High blood sugar: What are the warning signs?
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Your blood sugar levels, also known as blood glucose levels, are a measurement that show how much glucose you have in your blood. Hyperglycaemia is not the same as hypoglycaemia, which is when a person’s blood sugar level drops too low. Hyperglycaemia can be potentially dangerous if blood sugar levels become very high or stay high for long periods.
Heathline says that eating chia seeds may help benefit blood sugar control.
“Studies have linked chia seed consumption to reductions in blood sugar levels and improvements in insulin sensitivity,” it explains.
Chia seeds are tiny black seeds from the Salvia hispanica plant and they contain a lot of important nutrients.
It notes that a 2020 review of 17 animal studies “concluded that chia seeds may help improve insulin sensitivity and blood sugar control, as well as potentially reduce disease risk, including the risk of diabetes”.
The NHS says that symptoms of hyperglycaemia in people with diabetes tend to develop slowly over a few days or weeks, though “in some cases, there may be no symptoms until the blood sugar level is very high”.
Diabetes UK says: “Your blood sugar levels go up and down throughout the day and for people living with diabetes these changes are larger and happen more often than in people who don’t have diabetes.”
Hyperglycaemia can affect people with type 1 diabetes and type 2 diabetes, as well as pregnant women with gestational diabetes.
In people with diabetes, hyperglycaemia can be triggered by things like stress, being ill, not getting enough exercise or eating too much.
The NHS notes that if you have diabetes, “no matter how careful you are, you’re likely to experience hyperglycaemia” at some point.
It adds: “Occasional mild episodes are not usually a cause for concern and can be treated quite easily or may return to normal on their own.”
Diabetes UK says that if you take certain medication, such as insulin or sulphonylureas, checking your blood sugars is a “vital part of living with diabetes”.
The charity adds that more and more people with diabetes are choosing to use a flash glucose monitor to check their sugar levels, which is a sensor you wear on your skin and that you don’t have to prick your finger to use.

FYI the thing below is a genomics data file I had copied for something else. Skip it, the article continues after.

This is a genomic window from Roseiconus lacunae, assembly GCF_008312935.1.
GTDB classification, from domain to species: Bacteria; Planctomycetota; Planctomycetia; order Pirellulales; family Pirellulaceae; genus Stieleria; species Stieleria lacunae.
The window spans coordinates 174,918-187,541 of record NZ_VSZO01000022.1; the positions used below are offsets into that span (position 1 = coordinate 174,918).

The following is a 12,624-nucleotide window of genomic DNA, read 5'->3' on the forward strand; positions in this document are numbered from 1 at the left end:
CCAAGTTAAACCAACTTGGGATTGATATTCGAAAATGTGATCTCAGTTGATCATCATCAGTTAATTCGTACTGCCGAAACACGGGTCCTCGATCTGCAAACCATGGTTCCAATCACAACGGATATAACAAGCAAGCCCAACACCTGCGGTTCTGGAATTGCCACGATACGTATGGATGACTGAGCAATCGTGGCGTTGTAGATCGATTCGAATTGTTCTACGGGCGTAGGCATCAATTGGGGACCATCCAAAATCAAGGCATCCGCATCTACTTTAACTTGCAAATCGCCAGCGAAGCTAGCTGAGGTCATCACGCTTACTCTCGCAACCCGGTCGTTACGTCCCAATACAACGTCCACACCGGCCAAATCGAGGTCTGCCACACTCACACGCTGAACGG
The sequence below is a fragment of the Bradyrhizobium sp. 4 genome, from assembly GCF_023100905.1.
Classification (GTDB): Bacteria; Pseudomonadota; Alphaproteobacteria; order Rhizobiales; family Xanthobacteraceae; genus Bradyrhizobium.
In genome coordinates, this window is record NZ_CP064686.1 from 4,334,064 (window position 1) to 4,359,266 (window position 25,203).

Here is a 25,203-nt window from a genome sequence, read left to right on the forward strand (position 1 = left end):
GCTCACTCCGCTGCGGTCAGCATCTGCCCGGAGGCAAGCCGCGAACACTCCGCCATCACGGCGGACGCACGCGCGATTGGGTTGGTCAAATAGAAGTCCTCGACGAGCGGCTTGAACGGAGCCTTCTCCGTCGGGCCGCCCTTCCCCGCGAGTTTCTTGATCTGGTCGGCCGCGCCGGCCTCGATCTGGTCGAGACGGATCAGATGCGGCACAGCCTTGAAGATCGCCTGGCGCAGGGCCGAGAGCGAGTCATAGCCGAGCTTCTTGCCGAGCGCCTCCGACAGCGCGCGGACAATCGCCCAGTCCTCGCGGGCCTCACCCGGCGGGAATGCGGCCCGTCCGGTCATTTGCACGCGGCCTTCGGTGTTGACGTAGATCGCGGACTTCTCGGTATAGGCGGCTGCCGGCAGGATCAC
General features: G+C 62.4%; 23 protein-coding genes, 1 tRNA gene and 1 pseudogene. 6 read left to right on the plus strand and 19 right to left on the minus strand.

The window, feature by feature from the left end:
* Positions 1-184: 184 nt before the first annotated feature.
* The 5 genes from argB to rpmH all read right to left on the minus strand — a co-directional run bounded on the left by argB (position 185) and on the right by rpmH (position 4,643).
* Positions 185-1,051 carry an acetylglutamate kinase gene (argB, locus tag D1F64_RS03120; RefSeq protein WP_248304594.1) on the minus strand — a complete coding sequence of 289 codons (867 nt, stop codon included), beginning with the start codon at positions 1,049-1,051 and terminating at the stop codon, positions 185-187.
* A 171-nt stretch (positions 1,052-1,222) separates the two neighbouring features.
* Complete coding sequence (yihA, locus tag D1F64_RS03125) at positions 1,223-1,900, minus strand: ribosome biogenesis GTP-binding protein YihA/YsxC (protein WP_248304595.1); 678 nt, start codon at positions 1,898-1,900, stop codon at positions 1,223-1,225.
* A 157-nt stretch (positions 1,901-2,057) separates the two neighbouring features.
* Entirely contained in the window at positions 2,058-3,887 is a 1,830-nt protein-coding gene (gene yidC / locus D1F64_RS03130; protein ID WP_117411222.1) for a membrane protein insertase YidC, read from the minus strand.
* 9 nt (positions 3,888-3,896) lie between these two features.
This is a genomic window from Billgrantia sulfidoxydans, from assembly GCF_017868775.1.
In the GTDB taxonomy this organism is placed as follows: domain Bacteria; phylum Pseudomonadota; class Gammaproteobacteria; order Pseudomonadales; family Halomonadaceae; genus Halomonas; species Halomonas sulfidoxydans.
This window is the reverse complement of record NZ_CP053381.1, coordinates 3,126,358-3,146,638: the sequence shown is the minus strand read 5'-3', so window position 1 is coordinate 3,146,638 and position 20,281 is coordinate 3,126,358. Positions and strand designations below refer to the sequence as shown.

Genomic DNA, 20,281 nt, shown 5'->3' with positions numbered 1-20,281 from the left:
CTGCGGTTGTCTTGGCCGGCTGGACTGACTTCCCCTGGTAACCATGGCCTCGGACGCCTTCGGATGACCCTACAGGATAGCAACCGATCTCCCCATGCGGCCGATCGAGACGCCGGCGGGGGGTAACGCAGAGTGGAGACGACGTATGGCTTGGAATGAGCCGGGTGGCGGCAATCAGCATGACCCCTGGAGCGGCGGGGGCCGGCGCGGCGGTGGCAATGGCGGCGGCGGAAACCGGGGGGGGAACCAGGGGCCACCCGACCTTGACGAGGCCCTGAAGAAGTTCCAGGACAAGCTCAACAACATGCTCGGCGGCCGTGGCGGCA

Diabetes UK says: “Hyperglycaemia, or a hyper, can happen when your blood glucose (sugar) levels are too high – usually above 7mmol/l before a meal and above 8.5mmol/l two hours after a meal.”
The organisation says that there are different types of diabetes, and no two people with diabetes are the same, “so there isn’t a one-size-fits-all ‘diabetes diet’ for everyone with diabetes”.
It adds: “Beans, peas and lentils are also very high in fibre and don’t affect your blood glucose levels too much – making them a great swap for processed and red meat and keeping you feeling full.”
Moreover, the health body explains: “If you take insulin or other diabetes medications, it’s also not a good idea to drink on an empty stomach. This is because alcohol can make hypos more likely to happen.”
The NHS says that type 2 diabetes is far more common than type 1, and in the UK, around 90 percent of all adults with diabetes have type 2.
The health body explains: “Many more people have blood sugar levels above the normal range, but not high enough to be diagnosed as having diabetes.“
This is sometimes known as pre-diabetes. If your blood sugar level is above the normal range, your risk of developing full-blown diabetes is increased.
“It’s very important for diabetes to be diagnosed as early as possible because it will get progressively worse if left untreated.”
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